In my experience, students in sophomore or junior level math courses usually have very little trouble picking up LaTeX on their own. They typically require the following assistance:
Some guidance in downloading and installing it, e.g. links to user-friendly distributions for both the Mac and the PC. I post links to my course webpage.
A sample LaTeX source file, 1-2 pages in length, using simple commands, and similar in format to a homework assignment for the course. Again, I just make this downloadable from my course webpage.
A relatively short first homework assignment. Most of the first "homework" is actually just getting LaTeX working!
Occasional help with LaTeX during office hours.
I have required LaTeX for all written homework when teaching introductory proofs, introductory abstract algebra, introductory point-set topology, and introductory real analysis, and in each case there was essentially no problem. Usually one or two students per class had trouble getting it up and running before the first weekly homework assignment was due, but they would all have it working by the end of the second week.
I really think that LaTeX helps students to write better proofs. It makes them spend more time on the writing, and it also gives them the ability to their edit proofs a bit after they write a first draft. Students often show me a LaTeX version of a proof during office my hours, and I suggest ways in which the writing could be improved.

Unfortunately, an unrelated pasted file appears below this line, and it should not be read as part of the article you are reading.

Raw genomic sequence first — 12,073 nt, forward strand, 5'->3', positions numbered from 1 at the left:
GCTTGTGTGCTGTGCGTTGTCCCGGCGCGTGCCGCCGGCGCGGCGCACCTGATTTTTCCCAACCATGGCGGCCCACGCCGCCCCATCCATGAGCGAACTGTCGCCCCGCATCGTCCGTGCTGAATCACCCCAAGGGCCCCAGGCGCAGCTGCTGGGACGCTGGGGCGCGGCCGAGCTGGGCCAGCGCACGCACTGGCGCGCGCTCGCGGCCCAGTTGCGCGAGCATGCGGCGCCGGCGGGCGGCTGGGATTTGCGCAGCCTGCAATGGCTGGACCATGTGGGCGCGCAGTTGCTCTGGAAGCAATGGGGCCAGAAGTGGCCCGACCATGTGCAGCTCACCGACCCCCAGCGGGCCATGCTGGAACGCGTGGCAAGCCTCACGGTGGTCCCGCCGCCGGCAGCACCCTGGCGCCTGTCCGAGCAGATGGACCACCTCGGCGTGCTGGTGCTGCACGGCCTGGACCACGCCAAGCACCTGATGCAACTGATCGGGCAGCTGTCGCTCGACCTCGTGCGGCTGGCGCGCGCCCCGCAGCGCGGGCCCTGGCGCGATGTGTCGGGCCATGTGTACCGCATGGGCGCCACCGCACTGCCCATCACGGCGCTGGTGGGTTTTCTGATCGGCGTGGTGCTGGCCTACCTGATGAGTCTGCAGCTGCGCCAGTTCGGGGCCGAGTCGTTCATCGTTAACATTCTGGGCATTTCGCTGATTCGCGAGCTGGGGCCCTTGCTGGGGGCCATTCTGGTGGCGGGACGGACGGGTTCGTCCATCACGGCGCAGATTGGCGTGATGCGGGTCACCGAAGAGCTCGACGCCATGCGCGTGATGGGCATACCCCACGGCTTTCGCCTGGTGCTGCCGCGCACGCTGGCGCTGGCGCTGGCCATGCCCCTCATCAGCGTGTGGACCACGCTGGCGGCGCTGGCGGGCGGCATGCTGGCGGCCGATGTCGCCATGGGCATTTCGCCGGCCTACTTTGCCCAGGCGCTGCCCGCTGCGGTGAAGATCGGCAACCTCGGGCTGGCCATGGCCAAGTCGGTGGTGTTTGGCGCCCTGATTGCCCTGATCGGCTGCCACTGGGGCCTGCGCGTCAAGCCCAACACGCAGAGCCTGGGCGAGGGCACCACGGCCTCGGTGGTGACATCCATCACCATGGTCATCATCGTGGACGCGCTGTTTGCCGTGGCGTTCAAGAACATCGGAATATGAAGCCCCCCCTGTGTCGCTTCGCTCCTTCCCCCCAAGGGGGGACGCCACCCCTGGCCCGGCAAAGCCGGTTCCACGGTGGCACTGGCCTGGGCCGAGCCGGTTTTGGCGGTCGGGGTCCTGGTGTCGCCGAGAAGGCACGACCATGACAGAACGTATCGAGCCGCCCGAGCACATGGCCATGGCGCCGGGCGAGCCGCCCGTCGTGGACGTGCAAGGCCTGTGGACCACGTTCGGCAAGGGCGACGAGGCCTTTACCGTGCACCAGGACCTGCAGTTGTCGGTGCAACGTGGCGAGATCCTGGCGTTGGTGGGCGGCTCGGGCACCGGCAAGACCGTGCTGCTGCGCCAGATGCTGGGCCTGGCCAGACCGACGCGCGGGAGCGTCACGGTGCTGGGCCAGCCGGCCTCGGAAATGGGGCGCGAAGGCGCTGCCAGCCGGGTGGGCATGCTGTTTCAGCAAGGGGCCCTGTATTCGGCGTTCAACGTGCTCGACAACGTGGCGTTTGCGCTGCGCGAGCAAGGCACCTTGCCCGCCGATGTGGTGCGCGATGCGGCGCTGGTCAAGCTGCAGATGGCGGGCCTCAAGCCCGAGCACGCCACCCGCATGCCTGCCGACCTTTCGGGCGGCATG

Another huge advantage of requiring LaTeX is that students can simply e-mail you their homework assignments. I have a tablet and a stylus that I use for grading, so I just write my comments directly on the PDF and then e-mail it back to them. In addition to being faster, this has the nice advantage that you retain copies of the students' assignments, which can be helpful in a variety of situations. Without a tablet, it would work just fine to simply print out the students' assignments and hand them back as paper.
Of course, requiring LaTeX is somewhat more work for the students. Fortunately, most of the extra work for the students happens during the first few weeks of class, which means that it isn't much of a burden for them. I've never had students complain about the extra work.
One more note: I don't think it would work very well to require LaTeX in a course such as graph theory where students commonly have to draw pictures on their homework assignments. Even in topology, I had to drop the LaTeX requirement near the end of the course when we started talking about geometric topology, because the students' homeworks were full of pictures!